Latinos helped deliver President Barack Obama’s re-election Tuesday with near-historic support. In return, they’re demanding an immigration overhaul and are warning both parties, particularly Republicans, that it’s time to get on board and pay closer attention to their issues.
Latinos accounted for 10 percent of those who voted Tuesday. They backed Obama with 71 percent of their vote nationally, compared with Mitt Romney’s 27 percent, according to exit polls. It was the highest level of Latino support since President Bill Clinton received 72 percent of their vote in 1996.
Obama arguably won the election in part because of Latino support in the swing states of Colorado, where he carried 75 percent of Latino votes, and Nevada, where he received 70 percent.
“Latino voters confirmed unequivocally that the road to the White House goes through Hispanic neighborhoods,” said Clarissa Martinez, the director of civic engagement and immigration at the National Council of La Raza, a Hispanic advocacy organization.
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Activists such as Martinez think the election is such a game-changer for Latino issues that Republicans have no choice but to return to the negotiating table and confront the immigration problem.
Latinos are the country’s fastest-growing minority bloc. Seventeen percent of eligible Latino voters live in battleground states. Nearly 900,000 eligible Latino voters turn 18 each year.
Knowing those numbers, and even before Obama was named the victor Tuesday night, Republican strategists were calling for a new approach.
“I said this in the spring. In the summer. Biggest mistake was going hard right on immigration. Paying price,” John Weaver, a Republican strategist who worked on the presidential campaigns of Sen. John McCain and former Utah Gov. Jon Huntsman, tweeted about Mitt Romney.
Attention has turned toward rising Republican star Sen. Marco Rubio of Florida, who could serve as the catalyst to bring the sides together. The son of Cuban immigrants, Rubio said earlier this year that he was working on a compromise on the DREAM Act for young undocumented immigrants brought here illegally by their parents.
On Wednesday, he said “Republicans need to work harder than ever” on immigration issues.
Romney seemed to telegraph his predicament last spring. In the same fundraising-dinner video now infamous for his “47 percent” statement, he says trying to attract Hispanic voters is the party’s greatest challenge.
“If the Hispanic voting bloc becomes as committed to the Democrats as the African-American voting bloc has in the past, well, we’re in trouble as a party and, I think, as a nation,” he says in the secretly recorded video.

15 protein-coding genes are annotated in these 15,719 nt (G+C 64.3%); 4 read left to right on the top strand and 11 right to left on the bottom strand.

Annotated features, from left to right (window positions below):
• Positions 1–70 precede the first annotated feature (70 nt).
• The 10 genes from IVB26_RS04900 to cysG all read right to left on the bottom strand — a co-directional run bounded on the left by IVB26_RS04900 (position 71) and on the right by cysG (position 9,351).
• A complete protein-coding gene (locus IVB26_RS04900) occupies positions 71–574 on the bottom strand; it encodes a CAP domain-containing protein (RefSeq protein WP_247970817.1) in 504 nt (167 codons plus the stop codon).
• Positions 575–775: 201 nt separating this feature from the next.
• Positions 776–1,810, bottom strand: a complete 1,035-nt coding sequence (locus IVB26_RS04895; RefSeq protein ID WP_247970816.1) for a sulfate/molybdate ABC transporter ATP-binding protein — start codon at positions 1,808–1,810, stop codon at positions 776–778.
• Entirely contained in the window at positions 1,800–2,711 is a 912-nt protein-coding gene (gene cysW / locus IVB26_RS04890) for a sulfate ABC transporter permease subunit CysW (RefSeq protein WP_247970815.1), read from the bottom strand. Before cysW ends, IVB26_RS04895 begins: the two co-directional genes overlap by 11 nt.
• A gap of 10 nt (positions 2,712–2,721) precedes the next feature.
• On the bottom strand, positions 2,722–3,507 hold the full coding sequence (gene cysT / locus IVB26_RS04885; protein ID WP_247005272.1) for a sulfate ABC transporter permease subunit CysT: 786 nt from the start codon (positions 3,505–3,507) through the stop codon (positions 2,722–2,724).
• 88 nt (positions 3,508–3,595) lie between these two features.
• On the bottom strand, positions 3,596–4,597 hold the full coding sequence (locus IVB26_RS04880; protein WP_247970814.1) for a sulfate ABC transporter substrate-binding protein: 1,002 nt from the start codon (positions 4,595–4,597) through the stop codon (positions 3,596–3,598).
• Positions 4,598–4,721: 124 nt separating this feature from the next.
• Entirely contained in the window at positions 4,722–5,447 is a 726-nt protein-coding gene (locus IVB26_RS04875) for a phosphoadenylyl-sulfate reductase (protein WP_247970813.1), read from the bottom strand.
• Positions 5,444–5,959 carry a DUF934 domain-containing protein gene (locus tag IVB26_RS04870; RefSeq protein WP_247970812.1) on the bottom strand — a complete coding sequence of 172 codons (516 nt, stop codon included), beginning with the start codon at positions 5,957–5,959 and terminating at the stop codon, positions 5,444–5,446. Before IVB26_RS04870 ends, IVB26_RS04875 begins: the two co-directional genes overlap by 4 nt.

Yet during the primaries Romney called for a “self-deportation” program and picked one of the authors of Arizona’s controversial immigration law as an adviser. Obama, meanwhile, used his executive powers to grant two-year deferrals to hundreds of thousands of young undocumented immigrants.
There’s no question that Republicans lost votes because of their hard-line stance, said Gary Segura, a Stanford University political science professor who runs Latino Decisions polling. Some 60 percent of Latino voters know someone who’s living in the country illegally, according to the polling.
“When you talk about self-deportation, you’re not talking about an abstract immigrant,” Segura said. “You’re talking about someone that the respondent knows, cares for and may in fact be related to.”
The Latino Decisions poll also found that 31 percent of Latino voters would be more likely to vote Republican if the party “took a leadership role” on immigration.
Senate Majority Leader Harry Reid, D-Nev, pledged Wednesday to introduce an immigration package next year. He told Republicans they’d reject it at their own peril.
A coalition of Latino groups, including the United We Dream youth network, hopes to work with Reid and House Speaker John Boehner, R-Ohio, to find a solution.
They already have begun strategy sessions. One conversation that’s happening behind closed doors is whether it’s better to push for a larger, comprehensive immigration package or start with a more targeted DREAM Act, which would benefit the most sympathetic illegal immigrants but not necessarily their parents.
Whatever is introduced, the legislation probably would need to be broken into parts to get conservatives on board, said Michael Franc, the vice president of government studies at the Heritage Foundation, a conservative Washington research center.
Republicans are more willing to talk, but the conversation needs to focus more on highlighting economic-growth potential, attracting highly skilled labor and not perpetuating the welfare state, Franc said.
Former Florida Gov. Jeb Bush has made the case in the starkest terms. He told New York Magazine last month that he expects the Democratic presidential candidate to win Texas in 2016, which hasn’t happened since 1980. Some 26 percent of Texas’ eligible voters are Hispanic, the second-largest Hispanic eligible-voter share nationally, according to the Pew Hispanic Center.
“It’s a math question,” Bush said. “Four years from now, Texas is going to be a so-called blue state. Imagine Texas as a blue state – how hard it would be to carry the presidency or gain control of the Senate.”
Republicans leaders more likely will be the ones who trigger change within the party. The chorus continues to grow, from Rubio to Bush to Grover Norquist, the founder of Americans for Tax Reform.
Frank Sharry, the executive director of America’s Voice, which advocates for rights for undocumented immigrants, said he expected Republican senators such as McCain and South Carolina’s Lindsey Graham, who previously supported comprehensive changes in immigration policy, also to play a role.
“This is not rocket science,” Sharry said. “If they want to win the White House again, they need to get immigration off the table.”